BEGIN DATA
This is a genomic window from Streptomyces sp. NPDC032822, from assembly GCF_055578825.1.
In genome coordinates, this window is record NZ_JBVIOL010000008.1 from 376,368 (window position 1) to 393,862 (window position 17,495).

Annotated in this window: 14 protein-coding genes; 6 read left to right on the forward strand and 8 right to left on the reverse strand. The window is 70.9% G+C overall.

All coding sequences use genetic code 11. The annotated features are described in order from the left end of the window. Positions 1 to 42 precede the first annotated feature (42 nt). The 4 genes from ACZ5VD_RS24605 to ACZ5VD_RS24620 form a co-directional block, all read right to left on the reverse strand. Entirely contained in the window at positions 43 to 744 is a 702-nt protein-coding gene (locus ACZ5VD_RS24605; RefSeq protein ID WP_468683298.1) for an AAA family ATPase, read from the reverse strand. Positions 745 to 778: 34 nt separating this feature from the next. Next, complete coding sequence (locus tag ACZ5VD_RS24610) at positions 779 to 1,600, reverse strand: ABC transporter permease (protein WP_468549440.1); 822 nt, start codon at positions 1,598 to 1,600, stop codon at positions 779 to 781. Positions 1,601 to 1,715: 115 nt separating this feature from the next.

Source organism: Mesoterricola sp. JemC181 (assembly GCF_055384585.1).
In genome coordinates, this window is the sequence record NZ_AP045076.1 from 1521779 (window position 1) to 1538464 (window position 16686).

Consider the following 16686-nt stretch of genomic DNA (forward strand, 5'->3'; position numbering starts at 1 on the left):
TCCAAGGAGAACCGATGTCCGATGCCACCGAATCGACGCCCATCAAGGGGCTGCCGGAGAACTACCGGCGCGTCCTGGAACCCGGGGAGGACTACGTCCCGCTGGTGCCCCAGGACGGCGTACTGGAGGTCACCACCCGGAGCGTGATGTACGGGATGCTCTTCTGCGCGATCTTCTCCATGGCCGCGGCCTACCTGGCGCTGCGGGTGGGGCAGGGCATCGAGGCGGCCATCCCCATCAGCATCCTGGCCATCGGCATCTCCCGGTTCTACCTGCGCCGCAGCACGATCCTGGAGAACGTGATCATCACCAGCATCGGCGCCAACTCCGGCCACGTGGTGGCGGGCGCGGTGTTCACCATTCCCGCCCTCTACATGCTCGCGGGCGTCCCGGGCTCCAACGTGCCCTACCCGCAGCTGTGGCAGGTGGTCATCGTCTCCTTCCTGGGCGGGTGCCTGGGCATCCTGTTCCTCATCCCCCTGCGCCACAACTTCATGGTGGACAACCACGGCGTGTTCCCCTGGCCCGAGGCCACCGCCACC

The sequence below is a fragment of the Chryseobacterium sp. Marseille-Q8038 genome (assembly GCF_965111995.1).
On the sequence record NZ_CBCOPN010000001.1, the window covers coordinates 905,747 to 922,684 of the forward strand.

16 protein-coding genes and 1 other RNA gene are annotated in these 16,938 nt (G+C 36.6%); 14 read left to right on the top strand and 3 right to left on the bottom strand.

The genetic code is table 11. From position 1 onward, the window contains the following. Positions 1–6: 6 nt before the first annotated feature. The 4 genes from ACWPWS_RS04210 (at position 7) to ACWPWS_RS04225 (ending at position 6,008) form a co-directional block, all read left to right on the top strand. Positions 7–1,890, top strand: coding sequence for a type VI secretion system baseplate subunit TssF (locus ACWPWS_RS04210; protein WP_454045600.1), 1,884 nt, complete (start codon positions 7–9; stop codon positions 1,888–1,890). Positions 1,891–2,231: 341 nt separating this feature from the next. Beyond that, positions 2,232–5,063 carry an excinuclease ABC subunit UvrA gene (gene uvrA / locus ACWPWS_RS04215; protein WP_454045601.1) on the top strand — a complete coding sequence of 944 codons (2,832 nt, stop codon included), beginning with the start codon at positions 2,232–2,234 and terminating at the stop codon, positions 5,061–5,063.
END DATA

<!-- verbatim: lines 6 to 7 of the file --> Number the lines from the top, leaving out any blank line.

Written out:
In genome coordinates, this window is the sequence record NZ_AP045076.1 from 1521779 (window position 1) to 1538464 (window position 16686).

Consider the following 16686-nt stretch of genomic DNA (forward strand, 5'->3'; position numbering starts at 1 on the left):